"The overall range of such socially-motivated design was really impressive, and it is refreshing to see students, in the volatile times that we find ourselves in, using their design skills and ideas for social good, to inform, debate or provoke."
One notable theme amongst the work, across all three courses, is a social or political subject matter. From Trump, Brexit and ‘Fake News’ to gender neutrality, gender equality and sexual education, a lot of this year’s students decided to tackle important topics in a variety of different ways, some vital and urgent, others more strategic and about long-term change. The overall range of such socially-motivated design was really impressive, and it is refreshing to see students, in the volatile times that we find ourselves in, using their design skills and ideas for social good, to inform, debate or provoke.
Often the division between work which is commercial and social is very defined, but lots of the work shown in this degree show proves that this doesn’t always need to be the case, with many students on Graphic Design tackling environmental or social issues through branding, packaging and advertising campaigns.
Notably, two such projects won prestigious D&AD Pencils. Holly Taylor won for her project, ‘The Big Debrief’ a campaign that hopes to encourage young women to be more confident to ‘de-brief and attend their smear test’. While a team of three (Maddy Russell, Lily Arundell and Amy Joslyn) won at D&AD for ‘Buy One Get or Gift One Free (BOGOGOF)’ a clever idea where supermarket food deals could be gifted to those in need, rather than contributing to the growing problem of food waste in the UK.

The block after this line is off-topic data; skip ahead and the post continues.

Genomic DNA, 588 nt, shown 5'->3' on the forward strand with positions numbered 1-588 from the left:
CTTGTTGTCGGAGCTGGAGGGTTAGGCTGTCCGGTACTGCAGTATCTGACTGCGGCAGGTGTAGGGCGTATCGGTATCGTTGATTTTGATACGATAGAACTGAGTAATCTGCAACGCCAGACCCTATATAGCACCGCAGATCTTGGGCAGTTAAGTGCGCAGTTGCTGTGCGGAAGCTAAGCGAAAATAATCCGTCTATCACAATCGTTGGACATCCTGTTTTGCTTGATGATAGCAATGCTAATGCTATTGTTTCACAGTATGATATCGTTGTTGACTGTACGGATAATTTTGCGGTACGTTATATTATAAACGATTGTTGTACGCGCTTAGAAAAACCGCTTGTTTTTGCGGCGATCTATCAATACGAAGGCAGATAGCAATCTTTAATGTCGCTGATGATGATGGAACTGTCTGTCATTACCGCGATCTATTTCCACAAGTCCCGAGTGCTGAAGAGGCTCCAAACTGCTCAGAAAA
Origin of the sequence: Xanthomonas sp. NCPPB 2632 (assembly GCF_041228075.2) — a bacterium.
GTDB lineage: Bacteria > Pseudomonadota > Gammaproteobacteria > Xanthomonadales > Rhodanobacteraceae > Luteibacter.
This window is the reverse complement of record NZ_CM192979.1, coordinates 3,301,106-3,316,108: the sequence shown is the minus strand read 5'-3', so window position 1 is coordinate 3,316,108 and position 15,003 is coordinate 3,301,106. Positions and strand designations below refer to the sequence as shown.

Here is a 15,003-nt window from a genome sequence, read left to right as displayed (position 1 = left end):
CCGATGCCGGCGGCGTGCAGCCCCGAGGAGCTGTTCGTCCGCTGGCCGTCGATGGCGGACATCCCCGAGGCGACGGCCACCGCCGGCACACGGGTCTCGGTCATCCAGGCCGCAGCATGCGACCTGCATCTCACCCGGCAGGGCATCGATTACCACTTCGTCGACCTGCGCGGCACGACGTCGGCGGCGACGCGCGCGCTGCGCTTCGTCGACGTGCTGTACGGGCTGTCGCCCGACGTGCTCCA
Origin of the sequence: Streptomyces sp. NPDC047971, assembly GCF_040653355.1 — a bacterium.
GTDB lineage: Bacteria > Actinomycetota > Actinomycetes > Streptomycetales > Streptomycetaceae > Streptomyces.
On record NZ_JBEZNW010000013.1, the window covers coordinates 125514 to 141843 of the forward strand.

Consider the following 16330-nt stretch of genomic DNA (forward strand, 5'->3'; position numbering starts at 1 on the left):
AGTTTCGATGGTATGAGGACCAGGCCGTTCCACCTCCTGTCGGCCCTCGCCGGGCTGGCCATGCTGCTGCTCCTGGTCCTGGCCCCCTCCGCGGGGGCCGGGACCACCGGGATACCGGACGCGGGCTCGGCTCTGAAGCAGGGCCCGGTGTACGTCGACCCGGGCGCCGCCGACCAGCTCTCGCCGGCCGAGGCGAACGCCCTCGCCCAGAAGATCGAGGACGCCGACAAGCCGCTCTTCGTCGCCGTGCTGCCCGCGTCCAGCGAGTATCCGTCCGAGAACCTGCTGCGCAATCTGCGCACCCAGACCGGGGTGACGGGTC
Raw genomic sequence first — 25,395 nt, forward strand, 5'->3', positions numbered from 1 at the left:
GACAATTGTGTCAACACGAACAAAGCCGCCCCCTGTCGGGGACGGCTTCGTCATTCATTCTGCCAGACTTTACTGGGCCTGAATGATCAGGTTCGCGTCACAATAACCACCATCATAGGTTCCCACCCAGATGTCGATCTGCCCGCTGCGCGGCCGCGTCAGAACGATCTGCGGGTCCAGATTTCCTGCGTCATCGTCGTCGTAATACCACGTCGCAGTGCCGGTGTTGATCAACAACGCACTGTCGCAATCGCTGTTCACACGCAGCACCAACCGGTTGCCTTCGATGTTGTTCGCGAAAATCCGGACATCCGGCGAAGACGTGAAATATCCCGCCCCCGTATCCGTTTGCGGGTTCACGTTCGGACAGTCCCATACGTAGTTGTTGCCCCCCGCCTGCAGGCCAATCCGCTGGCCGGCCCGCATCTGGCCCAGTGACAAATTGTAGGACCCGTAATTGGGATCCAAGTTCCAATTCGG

The Graphic Design show also features a wall of competition entries to the BrandOpus Chrysalis Award, which asked students to invent a brand from scratch which made use of ‘spent grain’ a waste by-product created in the beer brewing process.
Students came up with ideas such as; turning it into bricks, a crispy coating for breaded fish or using it in beard oils (beer has long been said to be a beneficial ingredient in shampoo). The competition winner, a student from NUA, was Harriet Davie, for her clever and striking design of WEAT – a range of vegan meat alternatives with attitude.
Reflecting on this year’s show, Course Leader Martin Schooley remarked that;“The three graphic shows this year really represent the best of what we do here at NUA and also show a maturing and defining of what makes the courses distinct. As usual, there’s some excellent branding, identity and packaging design on show in the Graphic Design space. This work has clever, often witty ideas and thinking – and an open approach to expressive typography and image play. Design for Publishing demonstrates some real craft in typography, layout, print finishing and dealing with engaging content. There’s also some progressive, experimental work that blurs the boundaries between print and digital technology such as augmented reality. The Graphic Communication show demonstrates that students are increasingly taking on agenda-driven projects around design for change and design for good. There are some incredible core skills in typography and print, but also some great digital work too.”
Having had a good look around the show, I have to concur, the standard is consistently high across the three different courses, with an impressive range and variety, clear specialisms to suit students’ diverse interests and a common core-focus on well-crafted good ideas. All of which is a testament to the hard work of both the students and their tutors. Well done class of 2018, looking forward to seeing what you all get up to next!